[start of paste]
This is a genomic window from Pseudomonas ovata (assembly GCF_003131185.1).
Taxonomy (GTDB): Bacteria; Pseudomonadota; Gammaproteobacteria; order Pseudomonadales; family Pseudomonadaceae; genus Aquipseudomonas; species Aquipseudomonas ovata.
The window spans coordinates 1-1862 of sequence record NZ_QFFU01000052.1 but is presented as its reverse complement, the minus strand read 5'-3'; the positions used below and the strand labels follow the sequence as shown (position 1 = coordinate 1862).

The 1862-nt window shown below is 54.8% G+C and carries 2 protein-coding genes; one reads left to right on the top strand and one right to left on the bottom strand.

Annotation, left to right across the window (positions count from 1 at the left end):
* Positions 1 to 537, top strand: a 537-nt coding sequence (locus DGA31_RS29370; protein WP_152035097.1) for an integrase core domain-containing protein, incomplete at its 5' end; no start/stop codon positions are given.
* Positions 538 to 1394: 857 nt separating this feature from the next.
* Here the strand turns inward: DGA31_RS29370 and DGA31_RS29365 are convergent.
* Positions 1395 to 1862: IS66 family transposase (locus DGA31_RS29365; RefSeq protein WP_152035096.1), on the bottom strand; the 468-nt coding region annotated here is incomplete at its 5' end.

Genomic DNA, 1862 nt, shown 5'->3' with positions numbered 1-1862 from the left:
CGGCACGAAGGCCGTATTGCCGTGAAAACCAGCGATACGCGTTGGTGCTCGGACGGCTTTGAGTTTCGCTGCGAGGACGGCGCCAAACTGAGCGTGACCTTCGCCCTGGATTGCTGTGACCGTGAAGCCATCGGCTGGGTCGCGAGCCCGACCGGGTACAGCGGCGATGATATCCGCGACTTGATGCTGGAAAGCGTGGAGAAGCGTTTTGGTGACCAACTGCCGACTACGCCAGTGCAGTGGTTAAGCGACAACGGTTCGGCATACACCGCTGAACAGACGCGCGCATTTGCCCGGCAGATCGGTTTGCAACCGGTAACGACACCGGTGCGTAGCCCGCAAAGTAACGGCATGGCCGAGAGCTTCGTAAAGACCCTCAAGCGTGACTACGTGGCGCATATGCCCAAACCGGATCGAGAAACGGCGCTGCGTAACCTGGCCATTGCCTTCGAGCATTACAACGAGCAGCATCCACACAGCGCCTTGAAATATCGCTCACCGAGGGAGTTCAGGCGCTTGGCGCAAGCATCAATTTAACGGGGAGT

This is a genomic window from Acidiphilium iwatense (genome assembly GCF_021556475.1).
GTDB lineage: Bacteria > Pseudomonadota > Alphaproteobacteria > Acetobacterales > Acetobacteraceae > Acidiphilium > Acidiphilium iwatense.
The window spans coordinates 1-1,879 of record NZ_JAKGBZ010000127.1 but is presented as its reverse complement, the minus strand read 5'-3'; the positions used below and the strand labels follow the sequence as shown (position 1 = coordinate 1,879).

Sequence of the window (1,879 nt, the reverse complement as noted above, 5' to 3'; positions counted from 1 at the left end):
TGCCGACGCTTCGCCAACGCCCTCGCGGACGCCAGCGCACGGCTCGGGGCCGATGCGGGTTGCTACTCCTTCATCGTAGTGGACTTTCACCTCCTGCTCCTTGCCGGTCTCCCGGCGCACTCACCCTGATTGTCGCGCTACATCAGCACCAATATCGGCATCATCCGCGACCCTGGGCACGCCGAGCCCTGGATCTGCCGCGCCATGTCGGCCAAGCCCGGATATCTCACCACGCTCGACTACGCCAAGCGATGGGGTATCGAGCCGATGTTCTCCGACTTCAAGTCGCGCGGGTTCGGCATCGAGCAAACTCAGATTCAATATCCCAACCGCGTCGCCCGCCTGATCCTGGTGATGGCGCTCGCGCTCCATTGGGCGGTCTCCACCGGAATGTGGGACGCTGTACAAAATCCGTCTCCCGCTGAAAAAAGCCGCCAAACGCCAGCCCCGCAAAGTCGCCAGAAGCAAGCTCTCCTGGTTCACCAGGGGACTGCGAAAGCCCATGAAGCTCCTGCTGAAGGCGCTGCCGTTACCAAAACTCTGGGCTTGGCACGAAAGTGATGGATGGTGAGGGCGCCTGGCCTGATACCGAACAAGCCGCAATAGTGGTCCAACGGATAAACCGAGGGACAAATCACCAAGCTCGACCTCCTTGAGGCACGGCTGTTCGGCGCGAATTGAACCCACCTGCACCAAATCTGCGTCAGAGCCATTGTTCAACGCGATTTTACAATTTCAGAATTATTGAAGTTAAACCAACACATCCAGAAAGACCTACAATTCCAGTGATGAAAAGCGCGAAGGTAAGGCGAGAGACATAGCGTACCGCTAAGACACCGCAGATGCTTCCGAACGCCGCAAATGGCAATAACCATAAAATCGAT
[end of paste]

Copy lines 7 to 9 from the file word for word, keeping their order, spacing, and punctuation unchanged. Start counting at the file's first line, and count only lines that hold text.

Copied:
* Positions 538 to 1394: 857 nt separating this feature from the next.
* Here the strand turns inward: DGA31_RS29370 and DGA31_RS29365 are convergent.
* Positions 1395 to 1862: IS66 family transposase (locus DGA31_RS29365; RefSeq protein WP_152035096.1), on the bottom strand; the 468-nt coding region annotated here is incomplete at its 5' end.